And what if I want to match also <p some-attribute="some-string"> along with <p> without attributes? No problem: the regex becomes "<[pP][^>]*>". Pretty simple, no? But is doesn't work when one of the attribute strings contains a ">" char, or when the opening < and the closing > are on different lines, and that's really the point: XML and HTML files are not organised line by line as regex are written for.

It is better to stop here: I hope you start to …
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Introduction

In my previous article I showed you how the XML Source component can be used to load XML files into a SQL Server database, using fairly simple XML structures.  In this follow-up article I will demonstrate how to tackle the complex XML issue.
 

The Complex XML Example

You probably know that SSRS reports, RDLs, are actually XML files.  And they’re not the easiest types of XML files around.  To humans they are still readable but the structure can be quite complex.  So there we’ve got our example: an RDL.  More specifically I’ll be using the RDL that’s available for download in one of my earlier articles.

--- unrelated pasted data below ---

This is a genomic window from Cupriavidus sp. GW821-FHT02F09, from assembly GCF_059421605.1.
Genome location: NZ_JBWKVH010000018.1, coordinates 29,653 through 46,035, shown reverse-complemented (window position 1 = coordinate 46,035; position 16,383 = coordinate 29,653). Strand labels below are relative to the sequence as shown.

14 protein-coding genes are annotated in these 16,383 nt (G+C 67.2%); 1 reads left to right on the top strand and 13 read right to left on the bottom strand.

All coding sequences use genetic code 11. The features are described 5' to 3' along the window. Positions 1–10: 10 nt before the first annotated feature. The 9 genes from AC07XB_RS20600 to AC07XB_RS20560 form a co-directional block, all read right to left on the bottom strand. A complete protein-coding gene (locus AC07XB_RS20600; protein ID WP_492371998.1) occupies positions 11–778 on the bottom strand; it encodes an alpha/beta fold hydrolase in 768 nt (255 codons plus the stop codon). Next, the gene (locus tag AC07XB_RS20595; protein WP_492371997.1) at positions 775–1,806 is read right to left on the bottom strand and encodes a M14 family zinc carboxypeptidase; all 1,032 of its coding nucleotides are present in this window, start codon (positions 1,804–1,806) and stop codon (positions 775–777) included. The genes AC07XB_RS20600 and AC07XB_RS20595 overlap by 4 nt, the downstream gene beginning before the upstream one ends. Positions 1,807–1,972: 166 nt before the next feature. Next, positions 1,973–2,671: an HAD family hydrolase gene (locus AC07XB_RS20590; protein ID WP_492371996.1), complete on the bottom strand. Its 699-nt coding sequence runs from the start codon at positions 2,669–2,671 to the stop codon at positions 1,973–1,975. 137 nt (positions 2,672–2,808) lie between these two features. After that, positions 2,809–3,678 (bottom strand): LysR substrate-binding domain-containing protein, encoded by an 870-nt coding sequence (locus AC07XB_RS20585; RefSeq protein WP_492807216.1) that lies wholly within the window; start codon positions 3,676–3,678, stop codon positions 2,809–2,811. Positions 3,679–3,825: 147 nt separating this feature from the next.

The Goal

Every good example has got a goal.  Our goal today is to retrieve a list of datasets and fields as defined in the RDL.  Shouldn’t be too difficult, right?
 

Using The XML Source Component

Let’s try to get this done through the XML Source component with which we’re very familiar by now.  You know the drill: drag an XML Source into your Data Flow, open it up and configure the XML and XSD locations.

Note: to be able to do this I cheated a bit by manually manipulating the RDL a little.  More precisely I removed all the namespace references from the <report> tag and further down the XML (removed “rd:”).

With both files configured, let’s have a look at the Columns page:

 The XML Source component handling a really complex XML file
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Expert Comment

by:Giuseppe Serra
Comment Utility
Hi. How can I fetch an XML from a remote URL that also required credentials login? I have no clue how set up the package.
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Expert Comment

by:Giuseppe Serra
Comment Utility
Hi. How can I fetch an XML from a remote URL that also required credentials login? I have no clue how to set up the package.
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The Client Need Led Us to RSS